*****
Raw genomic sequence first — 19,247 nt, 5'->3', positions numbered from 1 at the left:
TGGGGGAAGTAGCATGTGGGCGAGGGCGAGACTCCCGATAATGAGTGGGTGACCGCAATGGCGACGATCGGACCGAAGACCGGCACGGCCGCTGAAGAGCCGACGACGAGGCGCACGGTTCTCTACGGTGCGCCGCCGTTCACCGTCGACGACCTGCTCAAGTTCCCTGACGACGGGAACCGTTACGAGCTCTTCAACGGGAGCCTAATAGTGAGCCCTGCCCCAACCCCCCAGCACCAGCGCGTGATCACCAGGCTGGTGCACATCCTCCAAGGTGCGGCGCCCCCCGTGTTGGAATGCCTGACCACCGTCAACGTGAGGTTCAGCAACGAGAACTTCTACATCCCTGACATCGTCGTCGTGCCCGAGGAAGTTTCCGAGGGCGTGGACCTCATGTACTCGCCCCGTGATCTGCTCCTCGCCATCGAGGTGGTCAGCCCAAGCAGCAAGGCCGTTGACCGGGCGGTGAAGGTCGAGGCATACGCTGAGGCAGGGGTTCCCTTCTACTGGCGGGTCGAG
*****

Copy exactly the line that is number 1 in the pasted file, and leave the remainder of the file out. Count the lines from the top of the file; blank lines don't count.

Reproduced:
Raw genomic sequence first — 19,247 nt, 5'->3', positions numbered from 1 at the left: